Colorado’s attorney general asked the U.S. Department of Transportation on Tuesday to investigate issues which Frontier Airlines did not refund the cost of flights canceled because of the coronavirus outbreak and made it practically not possible for folks to apply vouchers for other flights while in the pandemic.
In a letter to Transportation Secretary Elaine Chao, Attorney General Phil Weiser stated his office had received approximately hundred complaints coming from Colorado and 29 other states about the Denver based low cost carrier since March, more than any company.
Individuals said that Frontier refused to issue them a refund when flights had been canceled because of the pandemic, which Weiser mentioned violated department laws that refunds are due sometimes when cancellations are actually because of to situations beyond airlines’ management. Others who received vouchers for use on succeeding flights after voluntarily canceling the travel plans of theirs have been unable to redeem them. Some were rejected with the airline’s site and were not able to extend the 90 day time limit for applying them or perhaps had been restricted to utilizing the vouchers on simply one flight, he wrote. Still others who sought help with the airline’s customer support line were put on hold for many hours and were disconnected frequently, he said.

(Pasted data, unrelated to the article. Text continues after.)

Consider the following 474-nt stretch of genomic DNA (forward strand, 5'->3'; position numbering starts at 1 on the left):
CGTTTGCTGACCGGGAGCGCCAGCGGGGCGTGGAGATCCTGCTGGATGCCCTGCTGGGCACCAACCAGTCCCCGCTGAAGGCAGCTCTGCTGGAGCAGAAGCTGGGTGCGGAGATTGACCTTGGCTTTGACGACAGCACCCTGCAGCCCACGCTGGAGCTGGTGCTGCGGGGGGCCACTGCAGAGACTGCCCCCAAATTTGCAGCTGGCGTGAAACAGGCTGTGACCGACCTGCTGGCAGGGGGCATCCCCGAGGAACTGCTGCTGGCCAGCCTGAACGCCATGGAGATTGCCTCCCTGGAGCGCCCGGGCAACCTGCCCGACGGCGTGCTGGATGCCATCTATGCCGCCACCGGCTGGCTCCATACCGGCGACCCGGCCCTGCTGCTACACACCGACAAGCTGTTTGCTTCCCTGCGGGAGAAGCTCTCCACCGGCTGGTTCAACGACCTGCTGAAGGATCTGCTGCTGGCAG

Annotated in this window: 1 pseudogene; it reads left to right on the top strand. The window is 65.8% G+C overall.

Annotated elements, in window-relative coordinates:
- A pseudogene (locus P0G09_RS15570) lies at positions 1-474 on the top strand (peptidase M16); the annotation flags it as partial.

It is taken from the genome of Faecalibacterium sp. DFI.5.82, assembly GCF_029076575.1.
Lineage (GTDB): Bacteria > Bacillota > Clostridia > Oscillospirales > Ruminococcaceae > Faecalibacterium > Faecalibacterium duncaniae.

Weiser believed that the Department of Transportation was in the most effective position to investigate the complaints and said it should issue fines of up to $2,500 per violation when appropriate.
Persistent problem? DOT warns airlines? once more? to issue refunds for canceled flights soon after getting 25,000 complaints
Companies cannot be permitted to make the most of consumers during this time and should be held responsible for unfair and deceptive conduct, he said in a declaration.
Frontier said it has stayed in detailed compliance with division rules and regulations regarding flight changes, cancellations and refunds.
Throughout the pandemic, Frontier Airlines has acted in fine faith to care for our passengers compassionately and fairly, the company said in a statement.
Claims about obtaining refunds from airlines surged this spring. In May, Chao asked airlines to be as considerate and flexible as possible to the needs of passengers that face economic difficulty.
In the department’s May air travel customer report, probably the most recent available, Frontier had the third-highest price of overall issues, trailing Hawaiian Airlines and United Airlines. The report counts just complaints from buyers who go through the trouble of filing a criticism with the division, not people who only grumble to an airline.